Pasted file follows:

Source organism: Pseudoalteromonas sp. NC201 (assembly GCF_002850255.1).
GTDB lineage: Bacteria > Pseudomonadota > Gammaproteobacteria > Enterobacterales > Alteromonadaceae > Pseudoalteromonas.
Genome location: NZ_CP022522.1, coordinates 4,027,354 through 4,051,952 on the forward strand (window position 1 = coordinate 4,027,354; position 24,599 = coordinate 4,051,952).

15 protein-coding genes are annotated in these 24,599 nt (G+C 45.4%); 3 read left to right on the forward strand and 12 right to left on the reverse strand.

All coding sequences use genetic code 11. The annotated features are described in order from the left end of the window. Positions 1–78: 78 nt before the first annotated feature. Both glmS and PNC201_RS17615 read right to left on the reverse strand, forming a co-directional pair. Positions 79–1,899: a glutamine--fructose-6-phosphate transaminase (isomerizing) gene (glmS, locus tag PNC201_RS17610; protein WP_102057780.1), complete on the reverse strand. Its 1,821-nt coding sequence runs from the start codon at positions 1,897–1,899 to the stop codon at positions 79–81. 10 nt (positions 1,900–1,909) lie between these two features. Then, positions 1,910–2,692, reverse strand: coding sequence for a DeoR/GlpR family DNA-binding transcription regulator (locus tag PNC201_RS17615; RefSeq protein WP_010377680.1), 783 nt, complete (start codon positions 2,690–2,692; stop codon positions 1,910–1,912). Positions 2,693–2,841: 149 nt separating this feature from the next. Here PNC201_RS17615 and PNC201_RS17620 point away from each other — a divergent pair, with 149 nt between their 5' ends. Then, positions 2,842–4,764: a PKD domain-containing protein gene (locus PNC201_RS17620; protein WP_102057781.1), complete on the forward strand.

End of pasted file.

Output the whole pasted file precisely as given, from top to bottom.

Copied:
Source organism: Pseudoalteromonas sp. NC201 (assembly GCF_002850255.1).
GTDB lineage: Bacteria > Pseudomonadota > Gammaproteobacteria > Enterobacterales > Alteromonadaceae > Pseudoalteromonas.
Genome location: NZ_CP022522.1, coordinates 4,027,354 through 4,051,952 on the forward strand (window position 1 = coordinate 4,027,354; position 24,599 = coordinate 4,051,952).

15 protein-coding genes are annotated in these 24,599 nt (G+C 45.4%); 3 read left to right on the forward strand and 12 right to left on the reverse strand.

All coding sequences use genetic code 11. The annotated features are described in order from the left end of the window. Positions 1–78: 78 nt before the first annotated feature. Both glmS and PNC201_RS17615 read right to left on the reverse strand, forming a co-directional pair. Positions 79–1,899: a glutamine--fructose-6-phosphate transaminase (isomerizing) gene (glmS, locus tag PNC201_RS17610; protein WP_102057780.1), complete on the reverse strand. Its 1,821-nt coding sequence runs from the start codon at positions 1,897–1,899 to the stop codon at positions 79–81. 10 nt (positions 1,900–1,909) lie between these two features. Then, positions 1,910–2,692, reverse strand: coding sequence for a DeoR/GlpR family DNA-binding transcription regulator (locus tag PNC201_RS17615; RefSeq protein WP_010377680.1), 783 nt, complete (start codon positions 2,690–2,692; stop codon positions 1,910–1,912). Positions 2,693–2,841: 149 nt separating this feature from the next. Here PNC201_RS17615 and PNC201_RS17620 point away from each other — a divergent pair, with 149 nt between their 5' ends. Then, positions 2,842–4,764: a PKD domain-containing protein gene (locus PNC201_RS17620; protein WP_102057781.1), complete on the forward strand.